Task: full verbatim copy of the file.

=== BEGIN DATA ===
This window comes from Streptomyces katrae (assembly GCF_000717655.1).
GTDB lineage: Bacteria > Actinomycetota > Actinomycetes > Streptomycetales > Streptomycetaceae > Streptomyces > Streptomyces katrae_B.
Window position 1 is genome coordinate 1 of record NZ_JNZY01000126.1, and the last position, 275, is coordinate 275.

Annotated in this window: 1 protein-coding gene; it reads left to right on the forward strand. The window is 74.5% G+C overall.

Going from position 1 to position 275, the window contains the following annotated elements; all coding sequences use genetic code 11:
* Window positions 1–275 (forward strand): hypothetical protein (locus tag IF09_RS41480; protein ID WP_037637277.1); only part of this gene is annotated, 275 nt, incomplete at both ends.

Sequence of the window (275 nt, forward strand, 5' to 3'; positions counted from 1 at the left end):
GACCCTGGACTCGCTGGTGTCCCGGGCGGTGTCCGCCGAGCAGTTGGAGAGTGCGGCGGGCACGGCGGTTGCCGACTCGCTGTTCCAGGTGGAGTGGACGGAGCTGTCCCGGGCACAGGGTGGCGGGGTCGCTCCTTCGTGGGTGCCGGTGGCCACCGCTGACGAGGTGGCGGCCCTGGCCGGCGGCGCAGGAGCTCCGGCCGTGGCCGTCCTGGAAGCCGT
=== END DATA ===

This window comes from Streptomyces katrae (assembly GCF_000717655.1).
GTDB lineage: Bacteria > Actinomycetota > Actinomycetes > Streptomycetales > Streptomycetaceae > Streptomyces > Streptomyces katrae_B.
Window position 1 is genome coordinate 1 of record NZ_JNZY01000126.1, and the last position, 275, is coordinate 275.

Annotated in this window: 1 protein-coding gene; it reads left to right on the forward strand. The window is 74.5% G+C overall.

Going from position 1 to position 275, the window contains the following annotated elements; all coding sequences use genetic code 11:
* Window positions 1–275 (forward strand): hypothetical protein (locus tag IF09_RS41480; protein ID WP_037637277.1); only part of this gene is annotated, 275 nt, incomplete at both ends.

Sequence of the window (275 nt, forward strand, 5' to 3'; positions counted from 1 at the left end):
GACCCTGGACTCGCTGGTGTCCCGGGCGGTGTCCGCCGAGCAGTTGGAGAGTGCGGCGGGCACGGCGGTTGCCGACTCGCTGTTCCAGGTGGAGTGGACGGAGCTGTCCCGGGCACAGGGTGGCGGGGTCGCTCCTTCGTGGGTGCCGGTGGCCACCGCTGACGAGGTGGCGGCCCTGGCCGGCGGCGCAGGAGCTCCGGCCGTGGCCGTCCTGGAAGCCGT